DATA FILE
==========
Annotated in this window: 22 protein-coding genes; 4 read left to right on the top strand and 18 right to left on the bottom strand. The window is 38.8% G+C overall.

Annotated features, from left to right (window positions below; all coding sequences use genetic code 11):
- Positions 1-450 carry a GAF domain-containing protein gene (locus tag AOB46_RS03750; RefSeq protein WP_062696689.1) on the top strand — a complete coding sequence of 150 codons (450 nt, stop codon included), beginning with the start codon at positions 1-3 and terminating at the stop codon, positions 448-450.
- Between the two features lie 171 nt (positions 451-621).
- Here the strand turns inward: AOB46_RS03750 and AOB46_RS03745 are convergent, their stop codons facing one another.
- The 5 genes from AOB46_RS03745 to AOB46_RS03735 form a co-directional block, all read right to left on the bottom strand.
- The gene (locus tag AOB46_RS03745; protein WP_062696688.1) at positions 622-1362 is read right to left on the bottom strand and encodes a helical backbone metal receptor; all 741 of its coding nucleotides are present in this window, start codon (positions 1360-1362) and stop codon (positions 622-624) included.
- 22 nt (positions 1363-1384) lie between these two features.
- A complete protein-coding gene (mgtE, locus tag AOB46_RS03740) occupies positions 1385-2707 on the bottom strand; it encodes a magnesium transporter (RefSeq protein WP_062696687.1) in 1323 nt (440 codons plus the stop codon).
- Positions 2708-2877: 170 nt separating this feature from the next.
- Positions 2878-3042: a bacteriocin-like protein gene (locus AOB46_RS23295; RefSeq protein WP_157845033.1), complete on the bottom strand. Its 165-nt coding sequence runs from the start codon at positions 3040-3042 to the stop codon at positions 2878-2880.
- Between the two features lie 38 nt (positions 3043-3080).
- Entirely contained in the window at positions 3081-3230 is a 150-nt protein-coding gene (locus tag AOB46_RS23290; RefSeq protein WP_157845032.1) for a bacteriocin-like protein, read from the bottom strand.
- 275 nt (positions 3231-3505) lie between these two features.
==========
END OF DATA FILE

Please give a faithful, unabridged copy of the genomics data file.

Annotated in this window: 22 protein-coding genes; 4 read left to right on the top strand and 18 right to left on the bottom strand. The window is 38.8% G+C overall.

Annotated features, from left to right (window positions below; all coding sequences use genetic code 11):
- Positions 1-450 carry a GAF domain-containing protein gene (locus tag AOB46_RS03750; RefSeq protein WP_062696689.1) on the top strand — a complete coding sequence of 150 codons (450 nt, stop codon included), beginning with the start codon at positions 1-3 and terminating at the stop codon, positions 448-450.
- Between the two features lie 171 nt (positions 451-621).
- Here the strand turns inward: AOB46_RS03750 and AOB46_RS03745 are convergent, their stop codons facing one another.
- The 5 genes from AOB46_RS03745 to AOB46_RS03735 form a co-directional block, all read right to left on the bottom strand.
- The gene (locus tag AOB46_RS03745; protein WP_062696688.1) at positions 622-1362 is read right to left on the bottom strand and encodes a helical backbone metal receptor; all 741 of its coding nucleotides are present in this window, start codon (positions 1360-1362) and stop codon (positions 622-624) included.
- 22 nt (positions 1363-1384) lie between these two features.
- A complete protein-coding gene (mgtE, locus tag AOB46_RS03740) occupies positions 1385-2707 on the bottom strand; it encodes a magnesium transporter (RefSeq protein WP_062696687.1) in 1323 nt (440 codons plus the stop codon).
- Positions 2708-2877: 170 nt separating this feature from the next.
- Positions 2878-3042: a bacteriocin-like protein gene (locus AOB46_RS23295; RefSeq protein WP_157845033.1), complete on the bottom strand. Its 165-nt coding sequence runs from the start codon at positions 3040-3042 to the stop codon at positions 2878-2880.
- Between the two features lie 38 nt (positions 3043-3080).
- Entirely contained in the window at positions 3081-3230 is a 150-nt protein-coding gene (locus tag AOB46_RS23290; RefSeq protein WP_157845032.1) for a bacteriocin-like protein, read from the bottom strand.
- 275 nt (positions 3231-3505) lie between these two features.